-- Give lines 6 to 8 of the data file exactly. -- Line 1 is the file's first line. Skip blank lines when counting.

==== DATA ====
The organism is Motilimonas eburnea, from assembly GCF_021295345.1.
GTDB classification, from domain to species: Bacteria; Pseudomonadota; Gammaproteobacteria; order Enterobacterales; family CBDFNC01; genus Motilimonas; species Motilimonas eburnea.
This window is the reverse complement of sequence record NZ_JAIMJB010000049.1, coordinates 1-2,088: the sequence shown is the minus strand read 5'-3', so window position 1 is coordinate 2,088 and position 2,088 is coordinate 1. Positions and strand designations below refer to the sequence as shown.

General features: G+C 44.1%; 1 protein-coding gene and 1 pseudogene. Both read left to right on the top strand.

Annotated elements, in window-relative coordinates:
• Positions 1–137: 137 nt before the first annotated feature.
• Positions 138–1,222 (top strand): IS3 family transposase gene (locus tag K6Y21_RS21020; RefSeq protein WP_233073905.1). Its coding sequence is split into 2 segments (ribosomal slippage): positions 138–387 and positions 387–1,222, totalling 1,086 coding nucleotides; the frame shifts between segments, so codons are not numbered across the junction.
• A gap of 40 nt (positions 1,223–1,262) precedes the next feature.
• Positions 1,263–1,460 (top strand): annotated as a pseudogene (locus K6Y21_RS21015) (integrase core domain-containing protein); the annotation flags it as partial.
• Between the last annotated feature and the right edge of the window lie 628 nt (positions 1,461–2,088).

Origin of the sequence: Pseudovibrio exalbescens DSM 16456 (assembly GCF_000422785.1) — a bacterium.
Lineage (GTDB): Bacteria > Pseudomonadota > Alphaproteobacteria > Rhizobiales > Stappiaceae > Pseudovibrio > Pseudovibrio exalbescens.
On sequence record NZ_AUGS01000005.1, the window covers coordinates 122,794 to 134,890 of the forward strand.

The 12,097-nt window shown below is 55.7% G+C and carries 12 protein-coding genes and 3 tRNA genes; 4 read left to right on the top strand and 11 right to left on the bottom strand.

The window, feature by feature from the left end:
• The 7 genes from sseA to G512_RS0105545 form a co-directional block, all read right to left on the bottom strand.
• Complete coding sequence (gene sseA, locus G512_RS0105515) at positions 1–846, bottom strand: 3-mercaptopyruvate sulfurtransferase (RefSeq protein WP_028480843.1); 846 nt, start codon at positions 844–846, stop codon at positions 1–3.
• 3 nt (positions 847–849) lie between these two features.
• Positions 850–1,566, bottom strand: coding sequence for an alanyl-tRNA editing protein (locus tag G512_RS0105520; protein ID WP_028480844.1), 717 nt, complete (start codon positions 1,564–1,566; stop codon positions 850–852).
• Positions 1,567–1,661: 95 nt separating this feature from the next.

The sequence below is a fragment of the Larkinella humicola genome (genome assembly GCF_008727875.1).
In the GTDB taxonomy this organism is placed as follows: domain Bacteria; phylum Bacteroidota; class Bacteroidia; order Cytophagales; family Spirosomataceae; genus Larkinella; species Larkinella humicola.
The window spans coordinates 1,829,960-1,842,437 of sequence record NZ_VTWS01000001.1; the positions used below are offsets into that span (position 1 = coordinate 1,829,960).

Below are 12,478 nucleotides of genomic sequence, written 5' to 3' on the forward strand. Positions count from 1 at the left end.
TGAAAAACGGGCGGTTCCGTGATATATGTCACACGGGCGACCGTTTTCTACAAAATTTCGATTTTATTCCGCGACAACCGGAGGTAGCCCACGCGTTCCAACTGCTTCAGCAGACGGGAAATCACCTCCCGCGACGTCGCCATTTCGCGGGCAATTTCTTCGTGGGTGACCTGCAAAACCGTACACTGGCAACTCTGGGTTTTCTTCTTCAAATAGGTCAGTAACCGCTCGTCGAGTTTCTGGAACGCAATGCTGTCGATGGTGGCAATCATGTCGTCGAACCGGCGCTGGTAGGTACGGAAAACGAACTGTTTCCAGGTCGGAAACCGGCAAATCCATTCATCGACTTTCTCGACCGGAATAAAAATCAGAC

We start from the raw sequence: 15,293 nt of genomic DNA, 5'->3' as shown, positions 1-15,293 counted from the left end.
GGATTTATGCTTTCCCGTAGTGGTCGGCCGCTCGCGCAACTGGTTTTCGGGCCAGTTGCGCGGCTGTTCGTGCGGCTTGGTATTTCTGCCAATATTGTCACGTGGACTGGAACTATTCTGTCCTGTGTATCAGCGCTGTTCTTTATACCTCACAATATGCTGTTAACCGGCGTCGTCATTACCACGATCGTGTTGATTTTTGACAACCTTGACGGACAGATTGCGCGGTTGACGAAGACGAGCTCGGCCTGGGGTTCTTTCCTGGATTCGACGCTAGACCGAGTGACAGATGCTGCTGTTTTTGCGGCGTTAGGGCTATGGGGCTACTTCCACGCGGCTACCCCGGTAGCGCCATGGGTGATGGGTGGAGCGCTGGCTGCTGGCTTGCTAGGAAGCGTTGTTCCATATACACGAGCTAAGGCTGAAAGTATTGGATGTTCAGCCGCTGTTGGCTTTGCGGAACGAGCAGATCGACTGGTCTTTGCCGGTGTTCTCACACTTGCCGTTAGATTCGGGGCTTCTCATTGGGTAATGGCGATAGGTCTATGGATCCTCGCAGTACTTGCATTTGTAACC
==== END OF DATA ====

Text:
• Positions 1–137: 137 nt before the first annotated feature.
• Positions 138–1,222 (top strand): IS3 family transposase gene (locus tag K6Y21_RS21020; RefSeq protein WP_233073905.1). Its coding sequence is split into 2 segments (ribosomal slippage): positions 138–387 and positions 387–1,222, totalling 1,086 coding nucleotides; the frame shifts between segments, so codons are not numbered across the junction.
• A gap of 40 nt (positions 1,223–1,262) precedes the next feature.